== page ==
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HMRC report highlights need for transparency - at home and abroad

By Alasdair Roxburgh | 20 December 2011

The past 18 months have been painful for public services here in the UK. Deep cuts in budgets have left services stretched to the limit and thousands of public sector jobs vulnerable.

The reasons for the cuts are numerous, but one key factor is that the government is not raising enough revenue from taxes and could be raising more. 

So it's understandable that people have been so angered by a report from MPs criticising HMRC for its ‘cosy’ relationship with some big companies.

The report, released today, suggests that the treasury is at risk of losing billions through some UK companies dodging tax. Estimates put that figure at £25bn.

It's something tax campaigning groups like UK Uncut have been saying for the last 12 months.

But it also echoes what Christian Aid has been saying for years about what is a global tax scandal. This problem is not unique to the UK.

As we first reported in 2008, many poor countries face similar challenges with some companies dodging the taxes they owe which we estimate costs the developing world $160bn.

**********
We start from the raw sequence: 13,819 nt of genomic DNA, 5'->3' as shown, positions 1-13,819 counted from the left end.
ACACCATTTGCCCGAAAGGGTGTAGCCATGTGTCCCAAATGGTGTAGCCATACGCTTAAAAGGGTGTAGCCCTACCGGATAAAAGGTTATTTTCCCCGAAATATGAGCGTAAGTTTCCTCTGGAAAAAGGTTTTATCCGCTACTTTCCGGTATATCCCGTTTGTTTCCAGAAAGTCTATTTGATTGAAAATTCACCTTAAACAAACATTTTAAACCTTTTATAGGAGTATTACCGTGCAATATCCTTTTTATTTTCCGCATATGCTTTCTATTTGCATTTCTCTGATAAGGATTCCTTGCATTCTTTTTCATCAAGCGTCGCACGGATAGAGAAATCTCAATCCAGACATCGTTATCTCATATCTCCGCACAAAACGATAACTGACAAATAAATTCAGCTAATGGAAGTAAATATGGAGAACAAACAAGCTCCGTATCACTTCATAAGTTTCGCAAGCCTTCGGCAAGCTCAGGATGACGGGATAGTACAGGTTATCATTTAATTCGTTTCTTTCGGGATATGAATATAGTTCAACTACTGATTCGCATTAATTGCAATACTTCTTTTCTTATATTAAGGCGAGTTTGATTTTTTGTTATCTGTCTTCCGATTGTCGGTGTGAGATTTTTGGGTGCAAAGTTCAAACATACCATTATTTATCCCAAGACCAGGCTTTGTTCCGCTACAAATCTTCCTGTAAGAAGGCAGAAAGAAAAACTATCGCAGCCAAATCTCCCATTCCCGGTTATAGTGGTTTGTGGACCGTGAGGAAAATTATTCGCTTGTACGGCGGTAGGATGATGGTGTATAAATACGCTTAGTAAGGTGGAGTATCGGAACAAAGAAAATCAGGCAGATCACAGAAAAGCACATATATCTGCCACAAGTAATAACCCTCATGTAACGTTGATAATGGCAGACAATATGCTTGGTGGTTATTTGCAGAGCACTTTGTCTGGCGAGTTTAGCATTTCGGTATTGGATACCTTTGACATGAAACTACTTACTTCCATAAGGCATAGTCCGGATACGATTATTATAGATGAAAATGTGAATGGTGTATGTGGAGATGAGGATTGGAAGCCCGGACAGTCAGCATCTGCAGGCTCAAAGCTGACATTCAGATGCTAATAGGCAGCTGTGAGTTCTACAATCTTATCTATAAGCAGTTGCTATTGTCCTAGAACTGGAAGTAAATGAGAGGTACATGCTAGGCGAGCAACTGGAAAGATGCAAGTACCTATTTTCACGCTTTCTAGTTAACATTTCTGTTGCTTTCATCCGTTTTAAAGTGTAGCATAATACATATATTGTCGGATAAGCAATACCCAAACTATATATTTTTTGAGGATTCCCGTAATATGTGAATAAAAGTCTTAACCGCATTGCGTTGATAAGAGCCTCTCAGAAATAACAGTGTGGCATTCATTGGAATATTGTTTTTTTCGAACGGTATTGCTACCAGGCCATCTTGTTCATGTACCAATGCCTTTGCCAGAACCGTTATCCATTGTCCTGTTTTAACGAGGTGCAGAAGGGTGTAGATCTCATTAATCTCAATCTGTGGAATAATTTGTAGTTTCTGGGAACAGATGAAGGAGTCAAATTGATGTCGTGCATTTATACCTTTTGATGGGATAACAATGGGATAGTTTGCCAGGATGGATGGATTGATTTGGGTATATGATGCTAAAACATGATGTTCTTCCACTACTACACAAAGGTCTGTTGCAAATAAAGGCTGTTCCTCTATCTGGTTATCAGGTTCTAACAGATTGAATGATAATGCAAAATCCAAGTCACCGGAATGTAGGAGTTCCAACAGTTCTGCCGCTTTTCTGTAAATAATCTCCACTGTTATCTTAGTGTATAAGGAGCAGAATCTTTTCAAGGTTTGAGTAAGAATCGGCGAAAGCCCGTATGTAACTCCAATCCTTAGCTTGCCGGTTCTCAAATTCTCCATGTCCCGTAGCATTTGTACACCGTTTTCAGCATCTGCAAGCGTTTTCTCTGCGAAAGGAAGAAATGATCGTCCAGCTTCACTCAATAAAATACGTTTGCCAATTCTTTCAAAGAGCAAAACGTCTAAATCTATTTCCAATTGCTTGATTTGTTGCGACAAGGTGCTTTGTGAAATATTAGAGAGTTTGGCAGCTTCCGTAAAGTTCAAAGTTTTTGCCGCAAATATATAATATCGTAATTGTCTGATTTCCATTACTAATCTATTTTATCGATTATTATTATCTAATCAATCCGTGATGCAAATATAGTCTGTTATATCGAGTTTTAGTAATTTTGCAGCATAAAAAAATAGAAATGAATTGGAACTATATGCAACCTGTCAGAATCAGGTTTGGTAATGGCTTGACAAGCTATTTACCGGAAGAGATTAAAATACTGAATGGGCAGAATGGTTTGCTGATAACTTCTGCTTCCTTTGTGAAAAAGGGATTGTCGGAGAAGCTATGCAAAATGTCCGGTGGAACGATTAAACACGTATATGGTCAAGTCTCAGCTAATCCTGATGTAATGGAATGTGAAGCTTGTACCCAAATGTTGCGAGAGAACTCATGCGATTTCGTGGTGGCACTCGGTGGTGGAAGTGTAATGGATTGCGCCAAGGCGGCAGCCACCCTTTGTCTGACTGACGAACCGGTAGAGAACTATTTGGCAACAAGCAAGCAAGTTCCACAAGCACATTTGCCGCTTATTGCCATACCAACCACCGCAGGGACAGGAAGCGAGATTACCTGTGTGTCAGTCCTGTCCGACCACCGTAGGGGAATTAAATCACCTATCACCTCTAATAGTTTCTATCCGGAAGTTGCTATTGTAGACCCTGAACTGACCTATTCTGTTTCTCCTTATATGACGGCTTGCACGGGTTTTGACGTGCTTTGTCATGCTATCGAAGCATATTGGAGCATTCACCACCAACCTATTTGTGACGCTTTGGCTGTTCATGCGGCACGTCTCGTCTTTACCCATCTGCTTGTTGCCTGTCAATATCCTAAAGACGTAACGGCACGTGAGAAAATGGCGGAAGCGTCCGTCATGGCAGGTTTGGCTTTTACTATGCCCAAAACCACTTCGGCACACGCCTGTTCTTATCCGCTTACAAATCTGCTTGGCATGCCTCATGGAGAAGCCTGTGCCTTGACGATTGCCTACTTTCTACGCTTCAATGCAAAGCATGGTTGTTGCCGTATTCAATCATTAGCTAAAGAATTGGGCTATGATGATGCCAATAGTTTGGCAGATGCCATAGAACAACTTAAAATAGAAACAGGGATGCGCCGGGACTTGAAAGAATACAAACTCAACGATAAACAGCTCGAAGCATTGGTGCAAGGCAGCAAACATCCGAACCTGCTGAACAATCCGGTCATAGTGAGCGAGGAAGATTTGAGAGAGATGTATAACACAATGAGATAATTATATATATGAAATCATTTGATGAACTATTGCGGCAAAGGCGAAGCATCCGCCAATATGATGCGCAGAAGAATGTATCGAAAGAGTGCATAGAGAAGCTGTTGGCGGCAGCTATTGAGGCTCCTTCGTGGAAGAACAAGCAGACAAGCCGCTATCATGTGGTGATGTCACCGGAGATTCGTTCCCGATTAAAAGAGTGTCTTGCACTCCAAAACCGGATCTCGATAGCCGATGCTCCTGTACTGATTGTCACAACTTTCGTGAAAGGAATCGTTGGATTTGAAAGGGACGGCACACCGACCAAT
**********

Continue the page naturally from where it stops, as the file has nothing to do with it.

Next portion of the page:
For many tax authorities in poor countries this happens not because of cosy deals with companies – it’s about a lack of transparency which companies exploit.

Some unscrupulous companies use the secrecy that surrounds their financial activates to shift profits out of poor countries. This denies developing nations of essential tax revenue they could be spent on vital public services like hospitals and schools.

So the problems faced by rich and poor nations are not dissimilar – companies are dodging tax, but what is the solution?

At Christian Aid we believe that greater transparency in companies financial affairs would help tackle tax dodging. That is why we have been calling on companies and the government to tackle tax dodging and improve transparency.

 

Take action!

Act now!Urge Vodafone, Unilever and TUI Travel to back our campaign for greater financial transparency.

 About the author

Alasdair Roxburgh

Alasdair Roxburgh is our churches campaigns manager


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